Esam Al-Fetori / Brian Snyder / Gary Cameron / Jim Young / Reuters / Brennan Linsley / Susan Walsh / AP / razihusin / Shutterstock Zak Bickel / The Atlantic
David A. Graham
11:50 AM ET
All of Hillary Clinton’s emails are out there. Now, how bad will the fallout be?
On Monday, the State Department released the last batch of Clinton’s messages when she was secretary of state—a total of around 30,000. And late Wednesday, The Washington Post reported that the Justice Department has granted immunity to a former Clinton staffer to work with investigators, an indication of progress in the criminal case over the emails. Bryan Pagliano, the staffer, helped Clinton set up a server in her home in New York, which she used for her emails while running the State Department. Pagliano previously invoked his Fifth Amendment right against self-incrimination when called to testify by congressional committees. A spokesman said the Clinton campaign was “pleased” that Pagliano was cooperating, though what else are they going to say?
Clinton herself is likely to be questioned by the FBI sometime in the next few weeks. The Post reports:
As the FBI looks to wrap up its investigation in the coming months, agents will likely want to interview Clinton and her senior aides about the decision to use a private server, how it was set up, and whether any of the participants knew they were sending classified information in emails, current and former officials said.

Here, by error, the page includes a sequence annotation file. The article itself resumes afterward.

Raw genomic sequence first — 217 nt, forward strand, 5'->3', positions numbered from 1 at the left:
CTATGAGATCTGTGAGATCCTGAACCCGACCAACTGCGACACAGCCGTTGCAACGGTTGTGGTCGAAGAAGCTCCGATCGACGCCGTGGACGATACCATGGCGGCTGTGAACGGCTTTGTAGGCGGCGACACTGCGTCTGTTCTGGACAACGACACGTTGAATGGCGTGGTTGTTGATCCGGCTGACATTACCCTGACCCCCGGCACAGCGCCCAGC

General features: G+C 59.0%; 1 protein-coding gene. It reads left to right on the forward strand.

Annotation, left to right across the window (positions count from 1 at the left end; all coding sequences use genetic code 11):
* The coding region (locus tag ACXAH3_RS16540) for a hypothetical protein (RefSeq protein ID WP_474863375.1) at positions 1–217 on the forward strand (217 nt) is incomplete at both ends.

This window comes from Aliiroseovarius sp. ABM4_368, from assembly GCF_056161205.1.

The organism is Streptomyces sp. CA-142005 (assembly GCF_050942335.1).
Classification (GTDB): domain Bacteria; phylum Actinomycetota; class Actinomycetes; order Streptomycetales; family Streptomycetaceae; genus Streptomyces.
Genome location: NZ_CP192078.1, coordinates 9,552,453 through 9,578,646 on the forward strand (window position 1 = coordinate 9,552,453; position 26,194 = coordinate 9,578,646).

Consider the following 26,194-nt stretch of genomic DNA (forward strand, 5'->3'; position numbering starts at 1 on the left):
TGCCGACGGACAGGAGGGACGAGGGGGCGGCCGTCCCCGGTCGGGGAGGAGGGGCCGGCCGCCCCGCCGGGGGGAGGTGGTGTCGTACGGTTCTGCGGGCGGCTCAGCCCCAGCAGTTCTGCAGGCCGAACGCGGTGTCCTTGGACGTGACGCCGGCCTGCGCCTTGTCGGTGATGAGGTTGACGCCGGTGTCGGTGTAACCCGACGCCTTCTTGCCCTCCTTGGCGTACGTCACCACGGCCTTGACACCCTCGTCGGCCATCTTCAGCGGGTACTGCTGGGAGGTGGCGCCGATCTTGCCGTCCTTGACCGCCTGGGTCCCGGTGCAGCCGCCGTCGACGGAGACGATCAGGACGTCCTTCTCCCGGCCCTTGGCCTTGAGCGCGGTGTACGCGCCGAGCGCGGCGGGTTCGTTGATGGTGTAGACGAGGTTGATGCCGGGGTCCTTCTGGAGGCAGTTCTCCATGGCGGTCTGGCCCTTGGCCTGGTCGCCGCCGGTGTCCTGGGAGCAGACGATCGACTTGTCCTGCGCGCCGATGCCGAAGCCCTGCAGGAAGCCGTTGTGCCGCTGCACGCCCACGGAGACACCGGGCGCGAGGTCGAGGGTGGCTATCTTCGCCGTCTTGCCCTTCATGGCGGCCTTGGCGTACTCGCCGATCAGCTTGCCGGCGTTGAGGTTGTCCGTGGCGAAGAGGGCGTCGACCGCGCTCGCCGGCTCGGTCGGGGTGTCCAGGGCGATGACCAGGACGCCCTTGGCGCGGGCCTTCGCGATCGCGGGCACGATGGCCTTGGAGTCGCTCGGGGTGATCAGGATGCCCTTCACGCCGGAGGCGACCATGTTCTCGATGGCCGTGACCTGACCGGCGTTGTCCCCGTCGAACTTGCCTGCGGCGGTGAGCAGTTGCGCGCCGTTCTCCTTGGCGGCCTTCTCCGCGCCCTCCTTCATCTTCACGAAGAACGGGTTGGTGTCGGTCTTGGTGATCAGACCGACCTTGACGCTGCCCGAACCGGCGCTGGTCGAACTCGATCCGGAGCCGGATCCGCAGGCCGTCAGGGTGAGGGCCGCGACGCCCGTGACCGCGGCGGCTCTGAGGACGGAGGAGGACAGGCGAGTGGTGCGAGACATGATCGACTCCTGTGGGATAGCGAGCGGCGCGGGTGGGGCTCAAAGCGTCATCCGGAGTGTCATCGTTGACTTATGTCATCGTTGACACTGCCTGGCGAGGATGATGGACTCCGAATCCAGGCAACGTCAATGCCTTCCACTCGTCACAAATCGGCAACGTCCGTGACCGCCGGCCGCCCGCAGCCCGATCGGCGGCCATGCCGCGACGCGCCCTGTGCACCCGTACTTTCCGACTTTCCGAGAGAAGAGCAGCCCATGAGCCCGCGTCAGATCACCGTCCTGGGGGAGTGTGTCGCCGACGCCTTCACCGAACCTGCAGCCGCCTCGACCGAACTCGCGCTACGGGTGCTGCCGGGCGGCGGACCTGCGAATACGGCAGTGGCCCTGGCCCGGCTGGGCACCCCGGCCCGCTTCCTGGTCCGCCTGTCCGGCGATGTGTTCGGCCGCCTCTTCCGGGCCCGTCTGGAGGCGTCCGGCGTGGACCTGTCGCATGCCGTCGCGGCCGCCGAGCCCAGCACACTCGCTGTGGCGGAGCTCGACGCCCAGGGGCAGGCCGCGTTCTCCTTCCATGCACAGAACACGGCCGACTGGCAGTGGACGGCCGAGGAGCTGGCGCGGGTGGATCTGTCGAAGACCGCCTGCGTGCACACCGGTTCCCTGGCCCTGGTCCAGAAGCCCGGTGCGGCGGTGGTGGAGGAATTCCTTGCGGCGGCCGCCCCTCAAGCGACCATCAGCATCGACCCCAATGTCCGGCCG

Obviously this is not good news for Clinton. The question is just how bad it is.
Clinton is effectively fighting a two-front war. On one side, she’s running a political campaign for president. On the other, she’s working to defend herself against charges of wrongdoing in the email investigation, since criminal charges could effectively doom her campaign. The latest developments in the email case come just as things were starting to look good on the political side—Clinton has hit her stride in recent primaries and seems to have a solid edge over Bernie Sanders, her rival for the Democratic nomination.
What isn’t clear yet is who might face criminal charges: Clinton? Other aides? No one at all? There’s not yet any evidence of a grand jury being convened to handle the investigation.
The case of David Petraeus, the former CIA director who it was one speculated might run against Clinton, looms over the case, and its impact is unclear. The Post reports that Petraeus’s wrongdoing is seen as worse, and since he got off with a light sentence of two years’ probation and a $100,000 fine, officials felt it would be hard to go after Clinton. But Petraeus’s escape angered some in the Justice Department and FBI who alleged political interference, adding to the scrutiny in this case and the pressure for an independent process. The final decision rests with Attorney General Loretta Lynch.